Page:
BiH, Croatia seek agreement on proposed bridge


Croatia wants to link a peninsula to the mainland, while BiH worries the project will block maritime traffic and inflict economic damage on its port of Neum.

By Natasa Radic for Southeast European Times in Zagreb -- 11/04/07


Two coastal areas of Croatia are separated by Bosnian territory. [Getty Images]

The Croatian government has confirmed plans to build a bridge linking the peninsula of Peljesac to the mainland. The two areas, both part of Croatia, are separated by a small coastal strip that belongs to Bosnia and Herzegovina (BiH).

Although the plan initially was opposed by Sarajevo, an agreement has now been reached on a key point of contention, defusing a potentially serious dispute between the former Yugoslav republics.

"The government of Croatia has forwarded to the BiH authorities an acceptable proposal for the construction of the Peljesac-mainland bridge," BiH Transport and Communications Minister Bozo Ljubicic said.

Officials in BiH had worried that the bridge -- originally planned to be only 35 metres high -- would block their country's exit to the Adriatic, impeding access to the port of Neum and making maritime traffic impossible. Since then, the bridge dimensions have been changed.

Furthermore, Croatia says it will offer BiH "most privileged state" status at the port of Ploce, located further north on the Adriatic coast.

"BiH companies are the best clients of that Croatian port," Prime Minister Ivo Sanader noted.

He said the Croatian side understood BiH's concerns and was doing its best to accommodate them.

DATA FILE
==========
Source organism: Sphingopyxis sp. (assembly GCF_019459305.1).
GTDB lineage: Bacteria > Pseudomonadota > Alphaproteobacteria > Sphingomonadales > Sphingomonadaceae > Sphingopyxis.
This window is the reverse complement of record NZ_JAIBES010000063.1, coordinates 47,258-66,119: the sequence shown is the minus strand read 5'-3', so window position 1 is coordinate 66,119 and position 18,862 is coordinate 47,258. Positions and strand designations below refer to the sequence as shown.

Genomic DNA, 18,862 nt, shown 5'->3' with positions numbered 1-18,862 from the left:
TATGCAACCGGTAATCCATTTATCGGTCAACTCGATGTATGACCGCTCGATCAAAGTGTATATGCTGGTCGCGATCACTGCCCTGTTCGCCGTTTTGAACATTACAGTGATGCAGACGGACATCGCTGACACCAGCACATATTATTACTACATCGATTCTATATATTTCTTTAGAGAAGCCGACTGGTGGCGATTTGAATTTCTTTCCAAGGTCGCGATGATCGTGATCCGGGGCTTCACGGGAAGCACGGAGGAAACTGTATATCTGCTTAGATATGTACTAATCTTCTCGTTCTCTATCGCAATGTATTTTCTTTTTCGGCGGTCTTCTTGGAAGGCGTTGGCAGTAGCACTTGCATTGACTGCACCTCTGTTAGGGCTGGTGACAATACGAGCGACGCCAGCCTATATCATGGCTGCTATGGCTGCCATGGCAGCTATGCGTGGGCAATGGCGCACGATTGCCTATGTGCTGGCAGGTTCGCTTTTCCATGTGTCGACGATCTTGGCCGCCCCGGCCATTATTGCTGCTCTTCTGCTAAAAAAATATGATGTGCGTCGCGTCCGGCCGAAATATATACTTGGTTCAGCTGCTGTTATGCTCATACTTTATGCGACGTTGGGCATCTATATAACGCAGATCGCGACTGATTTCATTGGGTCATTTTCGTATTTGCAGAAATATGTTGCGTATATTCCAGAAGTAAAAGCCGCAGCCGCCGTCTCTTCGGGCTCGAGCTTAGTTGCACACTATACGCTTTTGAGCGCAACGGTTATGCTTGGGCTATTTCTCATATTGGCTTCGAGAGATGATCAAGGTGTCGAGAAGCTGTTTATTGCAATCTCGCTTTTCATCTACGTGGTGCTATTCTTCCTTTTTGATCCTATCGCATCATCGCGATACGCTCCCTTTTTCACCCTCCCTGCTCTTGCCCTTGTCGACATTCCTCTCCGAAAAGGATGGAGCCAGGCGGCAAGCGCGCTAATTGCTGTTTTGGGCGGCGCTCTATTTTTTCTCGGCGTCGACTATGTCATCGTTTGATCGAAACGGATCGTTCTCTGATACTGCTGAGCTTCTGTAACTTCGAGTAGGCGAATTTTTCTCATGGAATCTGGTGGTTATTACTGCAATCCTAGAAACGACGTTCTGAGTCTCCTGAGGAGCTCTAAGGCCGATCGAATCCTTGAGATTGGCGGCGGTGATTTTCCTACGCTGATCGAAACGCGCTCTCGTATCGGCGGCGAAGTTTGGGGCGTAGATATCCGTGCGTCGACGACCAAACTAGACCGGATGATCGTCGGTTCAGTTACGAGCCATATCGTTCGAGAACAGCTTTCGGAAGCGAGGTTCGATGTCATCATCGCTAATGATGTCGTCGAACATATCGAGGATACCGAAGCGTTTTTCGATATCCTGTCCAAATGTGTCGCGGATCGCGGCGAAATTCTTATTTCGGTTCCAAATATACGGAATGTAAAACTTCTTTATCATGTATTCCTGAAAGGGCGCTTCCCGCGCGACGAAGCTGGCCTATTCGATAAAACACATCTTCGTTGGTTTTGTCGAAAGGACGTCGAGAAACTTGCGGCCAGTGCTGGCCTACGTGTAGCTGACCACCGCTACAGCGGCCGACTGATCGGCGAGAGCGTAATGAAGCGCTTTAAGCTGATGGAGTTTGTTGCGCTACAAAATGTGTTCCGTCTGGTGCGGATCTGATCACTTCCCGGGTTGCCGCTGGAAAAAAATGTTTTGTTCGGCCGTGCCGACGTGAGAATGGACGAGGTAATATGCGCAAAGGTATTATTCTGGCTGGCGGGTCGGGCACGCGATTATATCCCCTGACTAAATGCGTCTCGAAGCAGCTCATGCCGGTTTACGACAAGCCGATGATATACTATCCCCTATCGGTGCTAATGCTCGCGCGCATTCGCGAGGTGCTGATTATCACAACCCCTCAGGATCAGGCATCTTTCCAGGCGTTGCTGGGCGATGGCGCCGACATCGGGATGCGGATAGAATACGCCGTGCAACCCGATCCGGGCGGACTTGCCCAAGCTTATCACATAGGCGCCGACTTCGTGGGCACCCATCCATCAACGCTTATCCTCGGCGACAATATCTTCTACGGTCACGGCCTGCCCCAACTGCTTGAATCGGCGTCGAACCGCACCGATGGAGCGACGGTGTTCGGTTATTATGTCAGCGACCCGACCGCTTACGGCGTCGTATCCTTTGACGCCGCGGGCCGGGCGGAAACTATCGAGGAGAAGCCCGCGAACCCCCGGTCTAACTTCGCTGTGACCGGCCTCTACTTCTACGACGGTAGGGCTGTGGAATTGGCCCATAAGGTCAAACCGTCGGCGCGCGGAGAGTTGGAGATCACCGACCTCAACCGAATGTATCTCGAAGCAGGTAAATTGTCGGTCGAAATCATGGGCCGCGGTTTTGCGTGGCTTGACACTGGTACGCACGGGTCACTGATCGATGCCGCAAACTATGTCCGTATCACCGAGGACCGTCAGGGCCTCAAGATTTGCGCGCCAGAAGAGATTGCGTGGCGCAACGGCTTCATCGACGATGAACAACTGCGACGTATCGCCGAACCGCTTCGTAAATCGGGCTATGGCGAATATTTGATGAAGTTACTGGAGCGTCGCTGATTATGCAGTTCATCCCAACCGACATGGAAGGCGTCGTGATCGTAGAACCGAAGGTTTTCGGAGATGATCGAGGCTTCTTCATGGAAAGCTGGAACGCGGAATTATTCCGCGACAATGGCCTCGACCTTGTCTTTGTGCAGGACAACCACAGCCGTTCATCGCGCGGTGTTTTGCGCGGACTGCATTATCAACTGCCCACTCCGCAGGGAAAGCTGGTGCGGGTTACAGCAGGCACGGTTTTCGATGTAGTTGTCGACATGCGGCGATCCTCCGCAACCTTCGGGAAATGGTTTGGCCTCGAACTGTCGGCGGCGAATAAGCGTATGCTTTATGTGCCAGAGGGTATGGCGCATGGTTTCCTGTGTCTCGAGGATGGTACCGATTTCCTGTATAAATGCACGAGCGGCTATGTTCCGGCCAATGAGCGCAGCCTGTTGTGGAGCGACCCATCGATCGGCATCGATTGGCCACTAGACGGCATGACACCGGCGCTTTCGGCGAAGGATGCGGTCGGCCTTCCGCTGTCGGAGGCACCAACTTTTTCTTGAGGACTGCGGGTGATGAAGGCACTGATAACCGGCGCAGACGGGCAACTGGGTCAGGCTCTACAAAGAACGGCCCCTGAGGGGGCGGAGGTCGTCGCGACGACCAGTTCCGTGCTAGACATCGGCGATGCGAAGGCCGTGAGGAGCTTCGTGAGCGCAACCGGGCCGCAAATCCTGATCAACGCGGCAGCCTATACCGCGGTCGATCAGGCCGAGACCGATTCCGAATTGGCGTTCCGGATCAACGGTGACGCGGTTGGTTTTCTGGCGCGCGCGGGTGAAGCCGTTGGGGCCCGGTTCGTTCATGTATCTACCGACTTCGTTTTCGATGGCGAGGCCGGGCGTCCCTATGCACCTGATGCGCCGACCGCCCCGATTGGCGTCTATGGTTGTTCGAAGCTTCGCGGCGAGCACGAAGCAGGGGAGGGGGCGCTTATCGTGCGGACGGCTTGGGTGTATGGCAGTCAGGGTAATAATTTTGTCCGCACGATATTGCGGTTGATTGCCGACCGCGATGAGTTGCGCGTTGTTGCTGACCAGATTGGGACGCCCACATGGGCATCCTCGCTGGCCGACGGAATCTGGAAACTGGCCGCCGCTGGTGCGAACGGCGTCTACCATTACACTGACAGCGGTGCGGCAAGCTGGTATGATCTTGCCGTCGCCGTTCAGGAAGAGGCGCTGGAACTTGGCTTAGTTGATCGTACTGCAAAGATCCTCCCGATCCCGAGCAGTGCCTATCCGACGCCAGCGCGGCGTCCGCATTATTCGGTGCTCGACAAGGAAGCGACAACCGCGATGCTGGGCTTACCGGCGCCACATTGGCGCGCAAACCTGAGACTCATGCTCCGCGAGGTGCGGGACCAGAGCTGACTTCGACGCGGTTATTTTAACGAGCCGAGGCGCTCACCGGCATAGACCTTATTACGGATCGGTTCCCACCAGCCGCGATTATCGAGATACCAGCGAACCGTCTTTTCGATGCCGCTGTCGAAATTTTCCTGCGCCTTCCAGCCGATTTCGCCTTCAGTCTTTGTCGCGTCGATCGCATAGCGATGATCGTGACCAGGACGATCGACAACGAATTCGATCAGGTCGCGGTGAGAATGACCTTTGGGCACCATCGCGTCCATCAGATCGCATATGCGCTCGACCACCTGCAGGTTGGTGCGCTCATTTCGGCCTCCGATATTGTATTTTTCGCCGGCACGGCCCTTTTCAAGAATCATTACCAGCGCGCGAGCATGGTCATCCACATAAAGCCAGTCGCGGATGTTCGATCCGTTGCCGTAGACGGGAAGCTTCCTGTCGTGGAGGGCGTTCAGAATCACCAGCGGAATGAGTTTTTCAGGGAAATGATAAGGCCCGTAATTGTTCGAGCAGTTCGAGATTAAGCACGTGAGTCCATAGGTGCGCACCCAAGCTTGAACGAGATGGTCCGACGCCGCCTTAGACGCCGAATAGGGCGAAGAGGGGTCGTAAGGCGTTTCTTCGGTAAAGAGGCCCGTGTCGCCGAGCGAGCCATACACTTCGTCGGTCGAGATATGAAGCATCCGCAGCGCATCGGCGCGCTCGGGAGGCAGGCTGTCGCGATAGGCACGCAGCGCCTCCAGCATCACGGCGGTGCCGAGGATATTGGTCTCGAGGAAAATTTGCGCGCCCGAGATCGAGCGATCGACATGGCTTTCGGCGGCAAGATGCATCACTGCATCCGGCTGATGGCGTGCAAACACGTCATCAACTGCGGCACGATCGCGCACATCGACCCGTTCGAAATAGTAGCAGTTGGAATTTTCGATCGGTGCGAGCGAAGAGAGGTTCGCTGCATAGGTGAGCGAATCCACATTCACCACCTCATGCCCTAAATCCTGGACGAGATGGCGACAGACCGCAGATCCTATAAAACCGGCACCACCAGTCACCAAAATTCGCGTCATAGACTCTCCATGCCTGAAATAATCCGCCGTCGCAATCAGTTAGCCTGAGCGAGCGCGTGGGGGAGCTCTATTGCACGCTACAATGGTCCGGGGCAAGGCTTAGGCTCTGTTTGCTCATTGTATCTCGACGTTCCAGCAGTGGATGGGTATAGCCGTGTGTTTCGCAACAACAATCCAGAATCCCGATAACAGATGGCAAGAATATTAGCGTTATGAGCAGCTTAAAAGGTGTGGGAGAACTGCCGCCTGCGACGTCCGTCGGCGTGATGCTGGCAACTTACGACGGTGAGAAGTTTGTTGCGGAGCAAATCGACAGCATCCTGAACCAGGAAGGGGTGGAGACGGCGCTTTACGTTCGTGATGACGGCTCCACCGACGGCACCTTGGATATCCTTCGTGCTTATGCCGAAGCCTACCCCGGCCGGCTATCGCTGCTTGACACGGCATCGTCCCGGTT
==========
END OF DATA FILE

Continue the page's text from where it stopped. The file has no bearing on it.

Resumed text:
"We do respect our friend and neighbour Bosnia and Herzegovina, but we also have to respect the right of Croatia to connect our two territories with a bridge," the prime minister said.

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Even if maritime traffic is protected, however, the bridge will have other economic implications for Neum. Coastal road traffic currently passes through the 35km-long strip of Bosnian territory, and many tourists stop there for food and shopping. This will change once the project is complete.

On the other hand, the current road is frequently jammed during summer months, and the border crossing is an annoyance to many travellers.

The Peljesac bridge will be the largest in the Western Balkans. Under the current plans, it will be 2,300m long, 150m wide and 55m high. It will cost more than 220m euros to build, and construction is expected to last four years.

It is not yet known whether the bridge will form part of the extension of the A1 highway, currently connecting Zagreb with Split.

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